Prayer for February 2021 from our National Spiritual Advisor (The Rev. Jane Lamont)
Jeremiah 29:11 "'For I know the plans I have for you,' declares the LORD, 'plans to prosper you and not to harm you, plans to give you hope and a future.'"
Lord, we miss the way we used to be. We miss the spontaneous hugs at Ultreyas. We miss our training days preparing for our Three Day Journeys together. We miss singing your praises at our gatherings, sharing our food together, praying together, laughing together.
You are a God of Community, the three, yet one. We are a people of community, we suffer emotionally and spiritually when we cannot join together as we used to. We are despondent when our plans are yet again cancelled, when there appears no end in sight to the restrictions and precautions.
Our world is now so different and sometimes scary and we wonder if it will ever be again what it was.
Teach us, Lord, the patience to rest at your feet and meditate on your Word. We’ve been too impatient to wait on your will. We are so used to making things happen right now instead of waiting on you to guide our steps.
Bring us back to those days when we hungered for your plans. Give us the patience to linger in your presence. Pause our racing thoughts and self-imposed time limits. Thank you for being the only one who can truly take away our urge to do life by ourselves. Thank you for showing us that putting you first is what’s best for us.
Our Cursillo world will continue, maybe not in the way it used to, but in new ways, so teach us, we pray, to look beyond our traditions and customs and embrace new ways in which we can bring glory to You through our study, piety and apostolic action in this strange new world we live in.
Reflection from our Diocesan Spiritual Advisor (The Rev. Lee Weissel), Feb 2021
They came to Capernaum. When he was in the house, he asked them, “What were you arguing about on the road?” But they kept quiet because on the way they had argued about who was the greatest. Sitting down, Jesus called the Twelve and said, “Anyone who wants to be first must be the very last, and the servant of all.” He took a little child whom he placed among them. Taking the child in his arms, he said to them, “Whoever welcomes one of these little children in my name welcomes me; and whoever welcomes me does not welcome me but the one who sent me.”
As we prepare to enter Lent for 2021, it is good to take stock of our journey with Jesus. Cursillo is a movement called to serve the church of God.
In the passage, Jesus asks his disciples an apparently indiscreet question, ‘What were you discussing on the way?’. It is a question he could ask each of us today: ‘What do you talk about everyday? What are your aspirations?. The Gospel tells us that the disciples did not answer because on the way that had been arguing who was the most important. They were ashamed to tell Jesus what they were talking about. Like the disciples then, today we too can can get in the same arguments: who is the most important?
Jesus does not press the question. He does not force them to tell him what they were talking about on the way. But the question lingers, not only in the minds of the disciples but also in their hearts.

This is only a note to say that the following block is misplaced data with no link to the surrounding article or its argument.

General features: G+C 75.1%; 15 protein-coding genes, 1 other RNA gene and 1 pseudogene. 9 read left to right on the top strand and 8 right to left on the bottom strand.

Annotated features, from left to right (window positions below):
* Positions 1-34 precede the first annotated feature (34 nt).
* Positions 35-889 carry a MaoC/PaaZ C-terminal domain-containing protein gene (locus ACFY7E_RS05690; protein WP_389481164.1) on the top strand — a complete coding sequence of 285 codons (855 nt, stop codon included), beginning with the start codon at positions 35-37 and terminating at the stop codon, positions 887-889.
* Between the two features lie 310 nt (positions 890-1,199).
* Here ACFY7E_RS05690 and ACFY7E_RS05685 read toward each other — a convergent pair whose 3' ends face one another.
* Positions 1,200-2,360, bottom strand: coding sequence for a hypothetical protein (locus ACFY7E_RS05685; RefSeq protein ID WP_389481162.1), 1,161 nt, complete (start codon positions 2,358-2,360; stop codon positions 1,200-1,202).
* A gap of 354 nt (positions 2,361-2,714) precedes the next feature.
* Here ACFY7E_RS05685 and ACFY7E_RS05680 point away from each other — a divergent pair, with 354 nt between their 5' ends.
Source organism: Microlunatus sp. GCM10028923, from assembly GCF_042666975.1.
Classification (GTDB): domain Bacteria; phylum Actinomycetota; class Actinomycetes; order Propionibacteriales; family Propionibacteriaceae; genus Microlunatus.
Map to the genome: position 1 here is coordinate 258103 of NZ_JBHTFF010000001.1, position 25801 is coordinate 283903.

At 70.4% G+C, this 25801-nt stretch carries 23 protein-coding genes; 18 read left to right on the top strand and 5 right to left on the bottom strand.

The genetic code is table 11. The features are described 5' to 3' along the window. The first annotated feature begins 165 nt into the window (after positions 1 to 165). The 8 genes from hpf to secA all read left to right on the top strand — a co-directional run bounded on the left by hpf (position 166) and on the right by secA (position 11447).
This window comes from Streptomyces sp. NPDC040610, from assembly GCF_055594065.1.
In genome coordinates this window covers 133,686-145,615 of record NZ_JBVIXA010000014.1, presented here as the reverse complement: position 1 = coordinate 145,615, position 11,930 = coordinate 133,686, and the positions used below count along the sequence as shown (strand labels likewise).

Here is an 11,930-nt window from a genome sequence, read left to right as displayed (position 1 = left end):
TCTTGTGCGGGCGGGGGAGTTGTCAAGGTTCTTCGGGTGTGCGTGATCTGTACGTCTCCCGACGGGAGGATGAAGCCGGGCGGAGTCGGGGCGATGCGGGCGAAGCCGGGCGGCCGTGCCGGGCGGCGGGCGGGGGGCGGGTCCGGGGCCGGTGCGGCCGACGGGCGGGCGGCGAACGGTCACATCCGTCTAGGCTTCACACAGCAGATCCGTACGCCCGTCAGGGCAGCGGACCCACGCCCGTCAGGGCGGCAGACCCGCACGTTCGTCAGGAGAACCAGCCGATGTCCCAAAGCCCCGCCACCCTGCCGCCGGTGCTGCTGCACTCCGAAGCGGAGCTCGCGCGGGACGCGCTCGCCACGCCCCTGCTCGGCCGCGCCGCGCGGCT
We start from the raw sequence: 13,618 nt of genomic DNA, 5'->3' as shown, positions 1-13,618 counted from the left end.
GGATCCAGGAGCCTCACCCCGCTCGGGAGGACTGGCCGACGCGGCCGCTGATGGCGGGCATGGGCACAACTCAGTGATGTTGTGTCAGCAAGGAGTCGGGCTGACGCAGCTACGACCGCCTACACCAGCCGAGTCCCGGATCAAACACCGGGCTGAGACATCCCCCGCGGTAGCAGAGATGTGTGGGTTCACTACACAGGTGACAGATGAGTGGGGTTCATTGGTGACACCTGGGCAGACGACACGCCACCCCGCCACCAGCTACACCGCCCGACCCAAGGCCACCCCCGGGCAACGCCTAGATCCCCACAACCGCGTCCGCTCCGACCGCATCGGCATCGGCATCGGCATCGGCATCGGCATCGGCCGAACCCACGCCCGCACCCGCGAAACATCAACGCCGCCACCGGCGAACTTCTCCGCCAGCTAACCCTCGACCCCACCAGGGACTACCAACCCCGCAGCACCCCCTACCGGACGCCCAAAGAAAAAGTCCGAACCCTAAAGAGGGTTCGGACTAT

Who is the most important? Jesus is straightforward in his reply: “Whoever wishes to be first – the most important – among you must be the last of all, and the servant of all”. Whoever wishes to be great must serve others, not be served by others.
This is the great paradox of Jesus. The disciples were arguing about who would have the highest place, who would be chosen for privileges – they were the disciples that were closest to Jesus, and they were arguing about that! Who would be above the common law, the general norm, in order to stand out in the quest for superiority over others. Who would climb the ladder the most quickly to take the jobs that would carry certain benefits? Jesus upsets their logic, their mind set, simply by telling them that life is lived authentically in a concrete commitment to our neighbor. That is by serving.
The call the serve involves something special, to which we must be attentive. Serving means caring for their vulnerability. Caring for the vulnerable of our families, our society, our people. Theirs are the suffering, fragile and downcast faces which Jesus tells us specifically to look at and which he asks us to love. With a love which takes shape in our actions and our decisions. With a love which finds expression in whatever tasks we are called to perform.
It is a people of flesh and blood, people with individual lives and stories, and with all their frailty, that Jesus asks us to protect and care for, and to serve. Being Christian entails promoting the dignity of our brothers and sisters, fighting for it, living for it. That is why Christians are constantly called to set aside their own wishes and desires, their pursuit of power, before the concrete gaze of those who are most vulnerable. All of us are called by virtue of our Christian vocation to that service which truly serves and to help one another. All of us are asked, indeed urged by Jesus to care for one another out of love. Without looking to one side or the other to see what our neighbor is doing or not doing. Jesus says, “Whoever would be first among you must be last, and the servant of all.” That person will be first. Jesus does not say: if your neighbor wants to be first, let him be your servant! We have to be watchful to avoid judgmental looks and renew our belief in the transforming look that Jesus invites us.
This caring for others out of love is not about being servile. Rather it means putting the question to our brothers and sisters at the center. Service always looks to their faces, senses their closeness, and even, in some cases ‘suffers’ that closeness, and tries to help. Service is never ideological, for we do not serve ideas, we serve people.